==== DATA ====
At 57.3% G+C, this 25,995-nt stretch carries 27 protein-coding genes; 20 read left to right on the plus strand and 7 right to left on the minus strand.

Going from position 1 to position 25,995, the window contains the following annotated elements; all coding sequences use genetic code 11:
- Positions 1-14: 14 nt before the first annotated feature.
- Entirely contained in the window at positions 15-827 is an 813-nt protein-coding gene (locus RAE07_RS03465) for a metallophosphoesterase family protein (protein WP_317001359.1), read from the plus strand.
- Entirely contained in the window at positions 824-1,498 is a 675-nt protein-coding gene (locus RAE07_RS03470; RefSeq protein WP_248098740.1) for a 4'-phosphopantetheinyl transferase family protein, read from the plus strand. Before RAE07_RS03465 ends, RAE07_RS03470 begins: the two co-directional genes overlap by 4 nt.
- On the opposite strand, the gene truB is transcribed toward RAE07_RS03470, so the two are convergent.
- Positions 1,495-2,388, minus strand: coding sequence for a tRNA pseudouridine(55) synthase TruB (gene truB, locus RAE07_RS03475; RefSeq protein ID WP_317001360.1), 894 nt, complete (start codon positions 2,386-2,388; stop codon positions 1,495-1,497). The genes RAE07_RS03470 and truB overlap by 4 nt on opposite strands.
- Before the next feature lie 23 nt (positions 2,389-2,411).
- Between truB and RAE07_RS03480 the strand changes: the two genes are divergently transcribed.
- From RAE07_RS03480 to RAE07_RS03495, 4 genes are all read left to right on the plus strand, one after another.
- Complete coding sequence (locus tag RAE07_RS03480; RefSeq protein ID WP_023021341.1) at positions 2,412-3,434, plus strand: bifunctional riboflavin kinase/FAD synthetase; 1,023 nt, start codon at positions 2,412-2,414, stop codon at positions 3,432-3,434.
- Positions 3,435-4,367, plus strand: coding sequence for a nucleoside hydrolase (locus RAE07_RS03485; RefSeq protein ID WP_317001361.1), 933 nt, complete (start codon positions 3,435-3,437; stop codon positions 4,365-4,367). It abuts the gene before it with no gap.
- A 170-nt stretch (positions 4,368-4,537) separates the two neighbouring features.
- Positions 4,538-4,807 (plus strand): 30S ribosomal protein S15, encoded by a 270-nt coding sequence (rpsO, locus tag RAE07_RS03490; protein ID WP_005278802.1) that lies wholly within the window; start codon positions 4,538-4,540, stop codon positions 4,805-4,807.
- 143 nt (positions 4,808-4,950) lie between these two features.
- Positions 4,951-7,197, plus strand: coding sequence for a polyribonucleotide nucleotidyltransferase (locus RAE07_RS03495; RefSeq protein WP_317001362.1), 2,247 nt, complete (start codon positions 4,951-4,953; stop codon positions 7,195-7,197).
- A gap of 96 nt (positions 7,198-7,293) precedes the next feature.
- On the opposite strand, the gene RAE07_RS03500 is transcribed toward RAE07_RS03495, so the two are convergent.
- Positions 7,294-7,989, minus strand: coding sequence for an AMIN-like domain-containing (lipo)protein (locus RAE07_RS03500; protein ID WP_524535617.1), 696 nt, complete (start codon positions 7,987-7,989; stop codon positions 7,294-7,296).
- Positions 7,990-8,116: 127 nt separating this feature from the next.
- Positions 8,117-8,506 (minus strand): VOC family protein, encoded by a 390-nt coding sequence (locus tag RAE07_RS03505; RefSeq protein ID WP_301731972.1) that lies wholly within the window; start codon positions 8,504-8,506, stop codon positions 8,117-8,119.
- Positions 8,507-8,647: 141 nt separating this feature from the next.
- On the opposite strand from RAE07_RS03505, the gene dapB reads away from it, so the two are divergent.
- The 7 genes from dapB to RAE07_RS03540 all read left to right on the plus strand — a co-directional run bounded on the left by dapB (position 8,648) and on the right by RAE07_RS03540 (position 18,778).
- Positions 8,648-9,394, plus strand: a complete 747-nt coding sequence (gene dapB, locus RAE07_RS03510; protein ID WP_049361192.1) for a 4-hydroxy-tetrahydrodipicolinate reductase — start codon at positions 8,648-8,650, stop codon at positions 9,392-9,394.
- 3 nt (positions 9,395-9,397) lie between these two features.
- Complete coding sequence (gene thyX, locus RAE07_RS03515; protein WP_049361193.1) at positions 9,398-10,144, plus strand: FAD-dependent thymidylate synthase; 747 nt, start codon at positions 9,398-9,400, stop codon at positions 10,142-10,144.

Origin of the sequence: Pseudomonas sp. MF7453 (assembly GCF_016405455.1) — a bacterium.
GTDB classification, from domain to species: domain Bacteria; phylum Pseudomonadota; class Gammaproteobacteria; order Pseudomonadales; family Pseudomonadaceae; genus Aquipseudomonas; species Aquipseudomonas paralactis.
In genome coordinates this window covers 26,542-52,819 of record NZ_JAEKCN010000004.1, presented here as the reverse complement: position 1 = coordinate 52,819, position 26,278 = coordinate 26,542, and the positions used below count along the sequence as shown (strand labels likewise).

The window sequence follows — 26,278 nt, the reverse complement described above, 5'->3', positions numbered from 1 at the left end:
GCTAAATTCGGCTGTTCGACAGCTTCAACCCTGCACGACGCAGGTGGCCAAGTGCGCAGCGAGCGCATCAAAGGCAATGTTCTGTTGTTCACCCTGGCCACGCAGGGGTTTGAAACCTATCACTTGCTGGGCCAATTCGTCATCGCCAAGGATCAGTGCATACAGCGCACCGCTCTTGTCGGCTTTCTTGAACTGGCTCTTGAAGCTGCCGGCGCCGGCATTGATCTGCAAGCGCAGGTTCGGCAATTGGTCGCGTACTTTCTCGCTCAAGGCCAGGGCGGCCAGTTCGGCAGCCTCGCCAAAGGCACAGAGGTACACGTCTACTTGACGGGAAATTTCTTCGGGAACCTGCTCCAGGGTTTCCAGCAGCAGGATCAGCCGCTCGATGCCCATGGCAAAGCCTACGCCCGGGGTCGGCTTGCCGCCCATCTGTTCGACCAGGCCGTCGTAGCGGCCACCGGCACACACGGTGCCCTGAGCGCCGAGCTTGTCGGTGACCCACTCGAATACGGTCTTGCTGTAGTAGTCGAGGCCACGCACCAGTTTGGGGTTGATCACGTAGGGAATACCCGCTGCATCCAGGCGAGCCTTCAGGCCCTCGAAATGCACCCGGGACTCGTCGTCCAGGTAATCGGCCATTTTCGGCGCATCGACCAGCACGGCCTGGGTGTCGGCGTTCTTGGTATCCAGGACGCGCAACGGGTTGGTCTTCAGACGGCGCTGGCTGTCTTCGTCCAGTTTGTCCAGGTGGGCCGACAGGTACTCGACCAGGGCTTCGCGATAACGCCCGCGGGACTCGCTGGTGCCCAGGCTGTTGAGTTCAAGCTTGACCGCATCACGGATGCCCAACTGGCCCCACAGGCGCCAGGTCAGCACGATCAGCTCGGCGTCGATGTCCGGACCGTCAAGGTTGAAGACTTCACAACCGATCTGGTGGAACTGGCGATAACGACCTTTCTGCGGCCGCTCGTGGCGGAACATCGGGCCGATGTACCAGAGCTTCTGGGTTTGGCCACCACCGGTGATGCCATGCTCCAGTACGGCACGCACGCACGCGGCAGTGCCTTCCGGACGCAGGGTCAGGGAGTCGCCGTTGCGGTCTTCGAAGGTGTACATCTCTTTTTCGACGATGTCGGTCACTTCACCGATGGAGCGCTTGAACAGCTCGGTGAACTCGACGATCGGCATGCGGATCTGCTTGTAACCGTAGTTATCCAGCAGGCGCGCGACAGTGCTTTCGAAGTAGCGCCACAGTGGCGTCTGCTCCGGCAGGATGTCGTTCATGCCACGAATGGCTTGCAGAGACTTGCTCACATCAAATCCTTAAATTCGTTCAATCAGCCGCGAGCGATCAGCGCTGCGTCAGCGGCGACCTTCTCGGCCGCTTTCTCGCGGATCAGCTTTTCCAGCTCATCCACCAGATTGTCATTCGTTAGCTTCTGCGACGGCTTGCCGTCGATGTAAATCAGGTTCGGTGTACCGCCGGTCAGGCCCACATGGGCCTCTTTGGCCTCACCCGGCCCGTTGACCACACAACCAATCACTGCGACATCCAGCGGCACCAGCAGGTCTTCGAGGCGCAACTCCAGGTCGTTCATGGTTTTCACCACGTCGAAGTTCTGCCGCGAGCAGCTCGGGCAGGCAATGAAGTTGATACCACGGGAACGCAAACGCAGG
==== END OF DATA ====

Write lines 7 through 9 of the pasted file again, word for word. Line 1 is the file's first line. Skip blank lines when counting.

- Positions 1,495-2,388, minus strand: coding sequence for a tRNA pseudouridine(55) synthase TruB (gene truB, locus RAE07_RS03475; RefSeq protein ID WP_317001360.1), 894 nt, complete (start codon positions 2,386-2,388; stop codon positions 1,495-1,497). The genes RAE07_RS03470 and truB overlap by 4 nt on opposite strands.
- Before the next feature lie 23 nt (positions 2,389-2,411).
- Between truB and RAE07_RS03480 the strand changes: the two genes are divergently transcribed.